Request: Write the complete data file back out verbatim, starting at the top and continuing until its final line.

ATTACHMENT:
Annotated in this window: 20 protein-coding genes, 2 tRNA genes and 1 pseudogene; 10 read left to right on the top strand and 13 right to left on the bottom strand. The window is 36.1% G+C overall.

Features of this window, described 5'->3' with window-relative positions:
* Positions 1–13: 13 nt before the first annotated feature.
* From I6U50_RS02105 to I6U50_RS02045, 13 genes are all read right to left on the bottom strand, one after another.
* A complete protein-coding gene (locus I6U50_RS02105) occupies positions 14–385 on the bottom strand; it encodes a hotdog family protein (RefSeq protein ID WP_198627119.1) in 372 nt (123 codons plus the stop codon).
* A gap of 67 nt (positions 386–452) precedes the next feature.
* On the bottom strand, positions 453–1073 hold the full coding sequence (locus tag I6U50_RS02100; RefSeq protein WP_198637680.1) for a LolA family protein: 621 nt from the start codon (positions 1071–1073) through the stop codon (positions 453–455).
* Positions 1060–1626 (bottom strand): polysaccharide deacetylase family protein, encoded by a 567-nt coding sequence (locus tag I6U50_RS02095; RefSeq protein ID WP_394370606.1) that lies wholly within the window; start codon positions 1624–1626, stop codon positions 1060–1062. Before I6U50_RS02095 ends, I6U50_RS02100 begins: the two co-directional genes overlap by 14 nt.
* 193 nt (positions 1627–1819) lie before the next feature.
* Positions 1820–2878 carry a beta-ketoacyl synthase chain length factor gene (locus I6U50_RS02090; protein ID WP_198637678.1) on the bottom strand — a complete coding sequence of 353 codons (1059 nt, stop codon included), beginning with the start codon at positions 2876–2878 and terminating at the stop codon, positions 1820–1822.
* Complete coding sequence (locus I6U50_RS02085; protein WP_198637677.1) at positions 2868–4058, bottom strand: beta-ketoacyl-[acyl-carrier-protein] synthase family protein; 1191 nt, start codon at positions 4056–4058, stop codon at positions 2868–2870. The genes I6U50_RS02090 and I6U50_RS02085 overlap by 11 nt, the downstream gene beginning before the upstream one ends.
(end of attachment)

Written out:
Annotated in this window: 20 protein-coding genes, 2 tRNA genes and 1 pseudogene; 10 read left to right on the top strand and 13 right to left on the bottom strand. The window is 36.1% G+C overall.

Features of this window, described 5'->3' with window-relative positions:
* Positions 1–13: 13 nt before the first annotated feature.
* From I6U50_RS02105 to I6U50_RS02045, 13 genes are all read right to left on the bottom strand, one after another.
* A complete protein-coding gene (locus I6U50_RS02105) occupies positions 14–385 on the bottom strand; it encodes a hotdog family protein (RefSeq protein ID WP_198627119.1) in 372 nt (123 codons plus the stop codon).
* A gap of 67 nt (positions 386–452) precedes the next feature.
* On the bottom strand, positions 453–1073 hold the full coding sequence (locus tag I6U50_RS02100; RefSeq protein WP_198637680.1) for a LolA family protein: 621 nt from the start codon (positions 1071–1073) through the stop codon (positions 453–455).
* Positions 1060–1626 (bottom strand): polysaccharide deacetylase family protein, encoded by a 567-nt coding sequence (locus tag I6U50_RS02095; RefSeq protein ID WP_394370606.1) that lies wholly within the window; start codon positions 1624–1626, stop codon positions 1060–1062. Before I6U50_RS02095 ends, I6U50_RS02100 begins: the two co-directional genes overlap by 14 nt.
* 193 nt (positions 1627–1819) lie before the next feature.
* Positions 1820–2878 carry a beta-ketoacyl synthase chain length factor gene (locus I6U50_RS02090; protein ID WP_198637678.1) on the bottom strand — a complete coding sequence of 353 codons (1059 nt, stop codon included), beginning with the start codon at positions 2876–2878 and terminating at the stop codon, positions 1820–1822.
* Complete coding sequence (locus I6U50_RS02085; protein WP_198637677.1) at positions 2868–4058, bottom strand: beta-ketoacyl-[acyl-carrier-protein] synthase family protein; 1191 nt, start codon at positions 4056–4058, stop codon at positions 2868–2870. The genes I6U50_RS02090 and I6U50_RS02085 overlap by 11 nt, the downstream gene beginning before the upstream one ends.